As so often throughout A Place in the Sun, William C. Mellor’s crystalline black and white camera in this opening shot looks slightly up at Clift, as though we gaze upon Michelangelo’s David, and then it comes in closer for the rugged wrinkles around his squinting eyes. He looks with half-smiling pleasure up toward something, and this lengthy opening shot finally ends by cutting to the arresting spectacle before him.

The dwarfed hiker stands in front of a huge billboard. Smiling like a siren at the sucker being advertised to, a woman wearing a bathing suit reclines on the sand. “It’s an EASTMAN” exclaims the bold type, while a message in the corner avers with an unlikely homey democratic spirit, “Made in the heart of America for all of America”. As we absorb this literally overwhelming image and message, it’s unclear to viewers exactly what’s “an EASTMAN”.

So let’s see. We’ve gone from identifying with an Everyman by the side of the road, unable to flag a lift, to looking up at some demi-god unworthy of us, to identifying again with him as he’s placed in our position of yearning toward some friendly but forever-removed angel whose presence teases him but will never descend to his level. In the next surreal moment in a string of them, our hiker gapes at a woman in sunglasses speeding past in an open convertible of spotless white. She resembles the billboard model. Is it conceivably the same person? Do angels step from billboards to drive the highway? Well, she’s not the same but she descends from the same fantasy world.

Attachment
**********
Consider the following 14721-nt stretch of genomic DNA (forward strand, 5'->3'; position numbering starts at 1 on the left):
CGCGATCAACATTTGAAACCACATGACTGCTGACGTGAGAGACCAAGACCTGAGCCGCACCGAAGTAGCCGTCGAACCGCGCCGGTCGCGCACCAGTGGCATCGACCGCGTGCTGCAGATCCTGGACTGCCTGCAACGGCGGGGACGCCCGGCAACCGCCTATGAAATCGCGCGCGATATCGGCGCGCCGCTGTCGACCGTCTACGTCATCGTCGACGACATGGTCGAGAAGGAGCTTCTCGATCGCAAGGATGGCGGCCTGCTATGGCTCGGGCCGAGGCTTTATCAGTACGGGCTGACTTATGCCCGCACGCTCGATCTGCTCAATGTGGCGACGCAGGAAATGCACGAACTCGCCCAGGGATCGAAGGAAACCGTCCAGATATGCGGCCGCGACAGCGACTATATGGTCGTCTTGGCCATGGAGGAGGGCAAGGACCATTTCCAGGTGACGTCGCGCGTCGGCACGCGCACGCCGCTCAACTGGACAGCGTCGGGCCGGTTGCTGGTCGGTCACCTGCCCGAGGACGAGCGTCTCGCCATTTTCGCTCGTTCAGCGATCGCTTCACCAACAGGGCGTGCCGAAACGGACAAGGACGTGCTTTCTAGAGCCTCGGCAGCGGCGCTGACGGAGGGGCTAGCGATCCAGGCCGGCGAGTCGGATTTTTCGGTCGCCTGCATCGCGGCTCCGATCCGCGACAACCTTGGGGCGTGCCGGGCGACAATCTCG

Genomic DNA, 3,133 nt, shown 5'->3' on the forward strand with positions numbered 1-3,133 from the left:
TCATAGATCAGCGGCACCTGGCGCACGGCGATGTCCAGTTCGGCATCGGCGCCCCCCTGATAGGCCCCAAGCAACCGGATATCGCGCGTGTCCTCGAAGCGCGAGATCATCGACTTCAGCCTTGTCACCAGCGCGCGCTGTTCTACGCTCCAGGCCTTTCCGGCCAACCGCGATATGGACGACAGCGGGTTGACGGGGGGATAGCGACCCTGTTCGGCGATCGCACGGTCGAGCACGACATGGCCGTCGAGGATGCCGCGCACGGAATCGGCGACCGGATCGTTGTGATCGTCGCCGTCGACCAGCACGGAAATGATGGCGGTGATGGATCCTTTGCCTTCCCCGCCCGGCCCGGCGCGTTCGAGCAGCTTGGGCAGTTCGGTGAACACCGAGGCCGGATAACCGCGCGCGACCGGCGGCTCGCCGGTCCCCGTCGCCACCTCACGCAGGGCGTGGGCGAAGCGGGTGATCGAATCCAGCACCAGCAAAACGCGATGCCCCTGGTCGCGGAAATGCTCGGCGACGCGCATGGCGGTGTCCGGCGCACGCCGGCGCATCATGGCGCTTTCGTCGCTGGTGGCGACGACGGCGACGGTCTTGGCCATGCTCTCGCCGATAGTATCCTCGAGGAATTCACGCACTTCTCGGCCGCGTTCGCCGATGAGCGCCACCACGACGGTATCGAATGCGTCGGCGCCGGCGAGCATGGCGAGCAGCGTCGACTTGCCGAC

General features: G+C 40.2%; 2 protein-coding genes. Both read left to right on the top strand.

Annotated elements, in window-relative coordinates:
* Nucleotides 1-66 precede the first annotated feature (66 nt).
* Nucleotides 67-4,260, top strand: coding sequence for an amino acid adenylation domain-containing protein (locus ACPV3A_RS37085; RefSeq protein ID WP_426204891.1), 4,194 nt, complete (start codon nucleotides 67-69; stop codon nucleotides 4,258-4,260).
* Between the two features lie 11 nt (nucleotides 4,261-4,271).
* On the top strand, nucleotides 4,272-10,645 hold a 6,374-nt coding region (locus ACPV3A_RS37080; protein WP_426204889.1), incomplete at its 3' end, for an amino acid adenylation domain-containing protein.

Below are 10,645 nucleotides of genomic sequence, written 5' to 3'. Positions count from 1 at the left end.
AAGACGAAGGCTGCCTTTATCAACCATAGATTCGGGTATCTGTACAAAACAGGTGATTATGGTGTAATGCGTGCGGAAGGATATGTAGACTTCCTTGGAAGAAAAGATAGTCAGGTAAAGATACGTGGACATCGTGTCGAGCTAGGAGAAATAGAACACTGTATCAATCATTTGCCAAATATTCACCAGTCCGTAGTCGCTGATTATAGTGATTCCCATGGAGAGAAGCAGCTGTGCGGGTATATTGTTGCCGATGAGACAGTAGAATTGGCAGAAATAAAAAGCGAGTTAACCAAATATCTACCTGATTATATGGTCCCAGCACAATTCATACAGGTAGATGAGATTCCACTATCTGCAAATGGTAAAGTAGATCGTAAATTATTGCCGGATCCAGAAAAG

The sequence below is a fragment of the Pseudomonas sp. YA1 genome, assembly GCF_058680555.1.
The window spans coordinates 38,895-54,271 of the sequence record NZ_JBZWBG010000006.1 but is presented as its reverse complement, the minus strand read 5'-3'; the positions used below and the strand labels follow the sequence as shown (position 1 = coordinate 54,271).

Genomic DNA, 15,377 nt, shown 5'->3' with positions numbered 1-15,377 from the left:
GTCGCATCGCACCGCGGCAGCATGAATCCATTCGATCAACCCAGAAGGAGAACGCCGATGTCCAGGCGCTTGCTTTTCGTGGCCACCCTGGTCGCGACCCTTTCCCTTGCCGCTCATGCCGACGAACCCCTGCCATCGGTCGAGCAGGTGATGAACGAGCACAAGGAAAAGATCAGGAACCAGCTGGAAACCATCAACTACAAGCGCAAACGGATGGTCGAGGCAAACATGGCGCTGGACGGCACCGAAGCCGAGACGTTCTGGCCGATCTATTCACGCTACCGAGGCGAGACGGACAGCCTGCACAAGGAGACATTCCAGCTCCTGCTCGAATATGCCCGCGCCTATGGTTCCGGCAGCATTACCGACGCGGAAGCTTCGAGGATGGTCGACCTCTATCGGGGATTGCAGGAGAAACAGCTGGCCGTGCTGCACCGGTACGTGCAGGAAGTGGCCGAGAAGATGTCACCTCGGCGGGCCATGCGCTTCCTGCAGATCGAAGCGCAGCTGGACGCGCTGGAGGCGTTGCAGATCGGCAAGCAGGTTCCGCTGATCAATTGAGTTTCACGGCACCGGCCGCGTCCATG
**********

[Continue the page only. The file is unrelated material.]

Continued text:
Next comes a disorienting cut from our man’s perspective on her car, disappearing into the distance, to the man suddenly noticing a huge ugly truck parked beside him, as though it’s magically appeared like a pumpkin coach, albeit one that’s still a pumpkin. Decorated with hay and driven by a large, apparently Hispanic driver of cheerful mien, it’s as déclassé a contrast as possible to the shiny glamour-wagon and its unreachable driver who never took note of the hiker. This is what you want, this is what you get. As an emblematic scene, then, we perceive that our hero walks the road of life in a state of constant tease and disappointment, always having to settle.